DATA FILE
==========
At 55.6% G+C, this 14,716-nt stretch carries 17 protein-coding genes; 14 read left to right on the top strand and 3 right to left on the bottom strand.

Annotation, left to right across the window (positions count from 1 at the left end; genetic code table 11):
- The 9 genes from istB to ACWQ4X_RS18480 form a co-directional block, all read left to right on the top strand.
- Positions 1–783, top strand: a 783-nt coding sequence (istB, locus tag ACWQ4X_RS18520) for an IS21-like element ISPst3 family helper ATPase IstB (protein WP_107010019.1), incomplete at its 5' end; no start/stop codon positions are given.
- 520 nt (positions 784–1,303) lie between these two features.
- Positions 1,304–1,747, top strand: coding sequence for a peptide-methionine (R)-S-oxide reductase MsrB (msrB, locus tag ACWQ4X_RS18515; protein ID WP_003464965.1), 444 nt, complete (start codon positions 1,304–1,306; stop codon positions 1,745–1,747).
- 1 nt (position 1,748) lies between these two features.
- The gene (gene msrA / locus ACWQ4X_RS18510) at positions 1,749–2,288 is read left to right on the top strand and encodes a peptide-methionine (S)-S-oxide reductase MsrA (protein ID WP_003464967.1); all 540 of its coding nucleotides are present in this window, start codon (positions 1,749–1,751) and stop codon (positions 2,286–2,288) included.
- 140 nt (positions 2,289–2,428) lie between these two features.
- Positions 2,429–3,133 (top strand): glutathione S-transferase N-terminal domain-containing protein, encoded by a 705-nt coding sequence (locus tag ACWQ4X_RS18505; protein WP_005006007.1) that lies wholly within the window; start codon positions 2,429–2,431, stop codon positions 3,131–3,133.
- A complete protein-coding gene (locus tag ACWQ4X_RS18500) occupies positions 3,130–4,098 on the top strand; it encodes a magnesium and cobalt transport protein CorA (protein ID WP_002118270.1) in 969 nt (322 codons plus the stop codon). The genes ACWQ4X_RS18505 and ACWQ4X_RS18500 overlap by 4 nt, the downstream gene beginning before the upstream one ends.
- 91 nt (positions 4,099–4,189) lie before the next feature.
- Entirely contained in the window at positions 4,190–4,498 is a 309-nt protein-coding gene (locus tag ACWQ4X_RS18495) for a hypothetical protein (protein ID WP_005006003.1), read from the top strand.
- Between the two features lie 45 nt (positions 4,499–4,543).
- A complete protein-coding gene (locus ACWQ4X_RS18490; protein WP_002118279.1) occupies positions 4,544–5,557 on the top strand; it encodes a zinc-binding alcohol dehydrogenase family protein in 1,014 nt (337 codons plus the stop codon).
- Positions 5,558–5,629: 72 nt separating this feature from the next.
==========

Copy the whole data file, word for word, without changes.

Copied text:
At 55.6% G+C, this 14,716-nt stretch carries 17 protein-coding genes; 14 read left to right on the top strand and 3 right to left on the bottom strand.

Annotation, left to right across the window (positions count from 1 at the left end; genetic code table 11):
- The 9 genes from istB to ACWQ4X_RS18480 form a co-directional block, all read left to right on the top strand.
- Positions 1–783, top strand: a 783-nt coding sequence (istB, locus tag ACWQ4X_RS18520) for an IS21-like element ISPst3 family helper ATPase IstB (protein WP_107010019.1), incomplete at its 5' end; no start/stop codon positions are given.
- 520 nt (positions 784–1,303) lie between these two features.
- Positions 1,304–1,747, top strand: coding sequence for a peptide-methionine (R)-S-oxide reductase MsrB (msrB, locus tag ACWQ4X_RS18515; protein ID WP_003464965.1), 444 nt, complete (start codon positions 1,304–1,306; stop codon positions 1,745–1,747).
- 1 nt (position 1,748) lies between these two features.
- The gene (gene msrA / locus ACWQ4X_RS18510) at positions 1,749–2,288 is read left to right on the top strand and encodes a peptide-methionine (S)-S-oxide reductase MsrA (protein ID WP_003464967.1); all 540 of its coding nucleotides are present in this window, start codon (positions 1,749–1,751) and stop codon (positions 2,286–2,288) included.
- 140 nt (positions 2,289–2,428) lie between these two features.
- Positions 2,429–3,133 (top strand): glutathione S-transferase N-terminal domain-containing protein, encoded by a 705-nt coding sequence (locus tag ACWQ4X_RS18505; protein WP_005006007.1) that lies wholly within the window; start codon positions 2,429–2,431, stop codon positions 3,131–3,133.
- A complete protein-coding gene (locus tag ACWQ4X_RS18500) occupies positions 3,130–4,098 on the top strand; it encodes a magnesium and cobalt transport protein CorA (protein ID WP_002118270.1) in 969 nt (322 codons plus the stop codon). The genes ACWQ4X_RS18505 and ACWQ4X_RS18500 overlap by 4 nt, the downstream gene beginning before the upstream one ends.
- 91 nt (positions 4,099–4,189) lie before the next feature.
- Entirely contained in the window at positions 4,190–4,498 is a 309-nt protein-coding gene (locus tag ACWQ4X_RS18495) for a hypothetical protein (protein ID WP_005006003.1), read from the top strand.
- Between the two features lie 45 nt (positions 4,499–4,543).
- A complete protein-coding gene (locus ACWQ4X_RS18490; protein WP_002118279.1) occupies positions 4,544–5,557 on the top strand; it encodes a zinc-binding alcohol dehydrogenase family protein in 1,014 nt (337 codons plus the stop codon).
- Positions 5,558–5,629: 72 nt separating this feature from the next.